The complexity of systems of representation across much of the (post-)industrial world has exploded in recent decades: organizations and policy-making processes have stretched across borders, especially in the European Union; relatively stable patterns of post-war party competition have broken down; and rhizomatic governance networks have sprung up alongside older bureaucratic hierarchies. Technological developments including the growth of social media have compounded these changes, propelling us into an era of unprecedented communicative plenty characterized by a superabundance of new and diverse representative claims refracted across a broad spectrum of channels and sometimes directed at minutely segmented audiences.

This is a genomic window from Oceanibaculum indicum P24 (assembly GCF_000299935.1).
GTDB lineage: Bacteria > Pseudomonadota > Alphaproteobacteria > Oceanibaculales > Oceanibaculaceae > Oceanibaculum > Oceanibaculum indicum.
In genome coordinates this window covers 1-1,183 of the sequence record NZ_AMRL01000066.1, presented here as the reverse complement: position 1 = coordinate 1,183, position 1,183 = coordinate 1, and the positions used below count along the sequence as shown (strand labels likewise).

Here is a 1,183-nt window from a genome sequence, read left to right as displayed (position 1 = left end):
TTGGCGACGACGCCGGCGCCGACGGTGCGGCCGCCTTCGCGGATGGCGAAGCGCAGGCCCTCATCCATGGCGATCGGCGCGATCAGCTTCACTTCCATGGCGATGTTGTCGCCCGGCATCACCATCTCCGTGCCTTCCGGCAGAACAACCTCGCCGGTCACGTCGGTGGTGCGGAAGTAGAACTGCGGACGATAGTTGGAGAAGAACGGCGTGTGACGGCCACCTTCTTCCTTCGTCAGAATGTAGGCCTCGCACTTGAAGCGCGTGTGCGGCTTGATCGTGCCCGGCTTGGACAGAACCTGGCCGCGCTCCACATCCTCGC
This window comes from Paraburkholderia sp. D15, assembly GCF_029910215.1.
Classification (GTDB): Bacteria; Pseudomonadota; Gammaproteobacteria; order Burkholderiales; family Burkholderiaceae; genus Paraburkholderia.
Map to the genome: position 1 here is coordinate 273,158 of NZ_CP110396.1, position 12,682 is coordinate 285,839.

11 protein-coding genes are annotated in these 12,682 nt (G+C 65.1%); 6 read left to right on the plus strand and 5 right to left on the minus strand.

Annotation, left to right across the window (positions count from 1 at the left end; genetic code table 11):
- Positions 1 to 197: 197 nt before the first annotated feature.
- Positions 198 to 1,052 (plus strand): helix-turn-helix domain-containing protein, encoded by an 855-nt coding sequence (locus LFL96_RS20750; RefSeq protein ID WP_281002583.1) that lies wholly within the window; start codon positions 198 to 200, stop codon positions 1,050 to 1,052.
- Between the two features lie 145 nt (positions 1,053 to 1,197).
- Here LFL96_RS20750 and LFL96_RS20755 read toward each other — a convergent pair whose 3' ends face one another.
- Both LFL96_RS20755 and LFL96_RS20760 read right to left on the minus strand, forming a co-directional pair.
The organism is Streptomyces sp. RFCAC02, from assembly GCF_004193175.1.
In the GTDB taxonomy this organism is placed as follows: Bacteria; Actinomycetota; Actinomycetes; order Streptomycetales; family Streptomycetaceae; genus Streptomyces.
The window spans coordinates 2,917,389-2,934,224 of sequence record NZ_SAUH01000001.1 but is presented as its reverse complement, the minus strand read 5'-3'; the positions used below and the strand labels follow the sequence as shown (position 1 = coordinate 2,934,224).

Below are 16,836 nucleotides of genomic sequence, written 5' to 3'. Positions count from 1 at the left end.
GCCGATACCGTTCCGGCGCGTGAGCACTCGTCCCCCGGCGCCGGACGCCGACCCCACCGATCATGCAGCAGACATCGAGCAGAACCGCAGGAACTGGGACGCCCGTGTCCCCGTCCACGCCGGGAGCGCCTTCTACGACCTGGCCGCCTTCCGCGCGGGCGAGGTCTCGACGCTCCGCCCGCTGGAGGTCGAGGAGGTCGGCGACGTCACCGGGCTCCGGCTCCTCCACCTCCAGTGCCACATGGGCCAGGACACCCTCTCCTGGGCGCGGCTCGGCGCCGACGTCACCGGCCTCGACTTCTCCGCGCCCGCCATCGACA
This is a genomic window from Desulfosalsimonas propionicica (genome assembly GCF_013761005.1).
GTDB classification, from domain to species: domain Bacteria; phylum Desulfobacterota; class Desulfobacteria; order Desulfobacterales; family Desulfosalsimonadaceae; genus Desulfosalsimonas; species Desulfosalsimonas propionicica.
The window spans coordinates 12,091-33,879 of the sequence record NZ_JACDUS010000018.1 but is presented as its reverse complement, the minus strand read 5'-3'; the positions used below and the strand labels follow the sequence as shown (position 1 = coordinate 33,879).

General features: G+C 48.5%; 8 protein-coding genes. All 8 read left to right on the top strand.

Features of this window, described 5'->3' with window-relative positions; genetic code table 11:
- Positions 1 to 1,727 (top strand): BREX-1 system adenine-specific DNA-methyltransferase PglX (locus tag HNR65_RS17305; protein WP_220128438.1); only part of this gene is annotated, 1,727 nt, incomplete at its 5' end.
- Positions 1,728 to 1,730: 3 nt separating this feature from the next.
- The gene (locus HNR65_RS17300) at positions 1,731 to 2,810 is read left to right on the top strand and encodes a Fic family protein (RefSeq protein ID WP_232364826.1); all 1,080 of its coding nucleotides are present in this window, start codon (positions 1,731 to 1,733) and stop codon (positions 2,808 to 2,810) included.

Leading theorists of representation tend to agree – despite substantial disagreement elsewhere – that this emulsification of representative practices is likely to bolster democratic legitimacy. Constructivists want to open electoral politics to a much more diverse range of competitors or surround it with a more vibrant ecosystem of representative claims made by the unelected. Deliberative democrats recommend randomly selecting legislators to make public political discourse more pluralistic, as well as lacing policy processes with deliberative assemblies containing “citizen representatives” of diverse publics and perspectives.